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Dear Ms Carnivore,

It has recently come to my attention that women are more interesting, in a libidinous sense, than I had previously given them credit for. In between exercising my newfound perving interests and nursing truly hopeless crushes, I took time to inform my parental units that girlfriends, hypothetically speaking, are as much a possibility for their daughter as boyfriends. My mother, in tones of woe, replied that she thought so. My father, with resignation, informed me that he thought that’s what they could expect when they sent me off to a women’s college. (Subsequently we had an awkward family moment, and that was it for the Coming Out Crisis, happily.)

However, while exchanging a Christmas telephone call with my best friend, he felt the need to ask me (‘don’t cross, I am your best friend, and I have to ask’), where exactly I stood on the matter of ladies. Once I had set him straight, he informed me that that was perfectly ok, and he thinks it’s a phase all university-going women go through at some point.

Now, my brother’s friends had warned him of something similar when I first went away to Women’s College (and by ‘warn’ I mean sniggered in both anticipation and derision). And now I wonder: why is it that so many people think education, in women, leads inevitably to lesbianism or variants thereupon? As a right-thinking bisexual yourself, you will no doubt answer, first, that this is because female homoerotics are a very smart option. However, none of the people I have just mentioned are given to thinking well of homoerotics, in general, and all of them delivered this ultimatum in varying degress of dismissiveness, derision and disapproval.

I am inclined to blame some form of heteropatriarchal prejudice. Being young and untutored in the ways of hetero-patriarchy blaming, I find myself at a loss as to how to proceed. I submit my dilemma to your superior analytical wisdom.

Sincerely,

ineptshieldmaid
http://ineptshieldmaid.livejournal.com

Dear ineptshieldmaid,

Firstly, congratulations on Coming Out, and may you have joyous Sapphic relations. As you say, I am also a queer, and I unhesitatingly recommend the inclination to all.

Secondly, congratulations on obtaining the full set of Collect-’em-All Garden Variety Queerphobe Action Figures. With a Worrying Mother, Mildly Disappointed Father, Dismissive Friend, and Horny Acquaintances, you could sell the entire troupe on eBay for a substantial amount of money, as long as you don’t take them out of the box.  As you’ve noticed, they each come with a unique and indispensable opinion on your personal sexual orientation, and a common belief that their thoughts on the matter are of an importance level approximately equal to matters of crucial national security.

It is true that, as a woman who happens to have lived at a tertiary education institution, your bisexual orientation was almost inevitably going to be chalked up to spending years in close quarters with hot young thangs. Why this stereotype persists, I’m not sure; possibly it is assumed that young female college students are susceptible to some kind of Boob Overdose, like a deer caught in headlights, whereby once a critical number of breasts have been viewed, the young woman in question is henceforth fixated. More likely, the Lesbian Until Graduation stereotype, or LUG, exists as a means of removing legitimacy from bisexual and lesbian orientations and relationships. As you can see, it functions differently according to the proclivity of the invoker; some dismiss it as Just a Phase, some question whether bisexuality can be classified as a “real” sexual orientation if one “picked it up” during college or university, and some, like your brother’s friends, frame it in terms of its titillation value.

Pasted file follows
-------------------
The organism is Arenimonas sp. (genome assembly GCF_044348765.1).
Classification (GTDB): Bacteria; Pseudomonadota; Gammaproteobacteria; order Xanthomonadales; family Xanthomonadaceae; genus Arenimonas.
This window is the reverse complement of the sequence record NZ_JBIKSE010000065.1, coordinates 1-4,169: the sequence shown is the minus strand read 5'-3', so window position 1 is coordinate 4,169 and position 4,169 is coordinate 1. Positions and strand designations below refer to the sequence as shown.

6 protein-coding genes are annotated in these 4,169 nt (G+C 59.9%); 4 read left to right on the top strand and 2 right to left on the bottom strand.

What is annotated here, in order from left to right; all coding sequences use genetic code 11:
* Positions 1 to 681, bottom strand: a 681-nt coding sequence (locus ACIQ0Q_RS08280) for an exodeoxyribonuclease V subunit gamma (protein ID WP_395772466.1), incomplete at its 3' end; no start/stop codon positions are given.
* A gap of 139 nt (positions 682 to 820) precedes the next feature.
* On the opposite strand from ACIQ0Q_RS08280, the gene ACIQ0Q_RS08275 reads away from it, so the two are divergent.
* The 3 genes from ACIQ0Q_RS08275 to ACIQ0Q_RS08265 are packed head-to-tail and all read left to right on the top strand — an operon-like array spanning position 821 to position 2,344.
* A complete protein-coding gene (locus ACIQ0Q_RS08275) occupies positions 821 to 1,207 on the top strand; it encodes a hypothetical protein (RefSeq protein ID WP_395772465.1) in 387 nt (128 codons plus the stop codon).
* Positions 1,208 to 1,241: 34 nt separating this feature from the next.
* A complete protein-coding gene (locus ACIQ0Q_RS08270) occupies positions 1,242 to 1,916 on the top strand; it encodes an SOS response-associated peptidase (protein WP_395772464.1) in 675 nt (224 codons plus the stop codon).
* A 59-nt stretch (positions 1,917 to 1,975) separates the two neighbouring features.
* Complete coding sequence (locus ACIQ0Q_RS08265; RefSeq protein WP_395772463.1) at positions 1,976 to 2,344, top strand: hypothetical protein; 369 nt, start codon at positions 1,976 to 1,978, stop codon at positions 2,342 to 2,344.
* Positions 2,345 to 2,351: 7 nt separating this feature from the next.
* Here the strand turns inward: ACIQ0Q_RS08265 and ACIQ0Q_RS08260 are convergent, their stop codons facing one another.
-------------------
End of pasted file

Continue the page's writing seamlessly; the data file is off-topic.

The common denominator among all these reactions is that your sexual preference is being assigned a value by people who think they know you better than you do. Rather than taking your coming out at face value, and being supportive and non-judgemental, your bisexuality is being critiqued against the normative benchmark of heterosexuality. It must, therefore, be assigned a cause and a duration, which you have already been kindly gifted; the next step is for someone to suggest a cure, which can generally be found in the common utterance, “You just haven’t found the right man yet”, or, if you’re really lucky, “Here’s the brochure for a church program I thought you might be interested in.”

Thus, your perfectly normal sexuality has suddenly become a mysterious tropical disease. You will probably find a favoured way of coping with these bizarre attitudes to healthy human behaviour; some popular courses of action are Not Talking About It, Slow And Gentle Re-Education, and Outright Provocation. I personally recommend the latter; after a few weeks of randomly uttering, “Cor! Look at the tits on her!” around your parents, they will probably learn to leave the topic well alone unless they are also willing to engage in some healthy, family-bonding objectification.

Lots of Love,

Eleanor Carnivore

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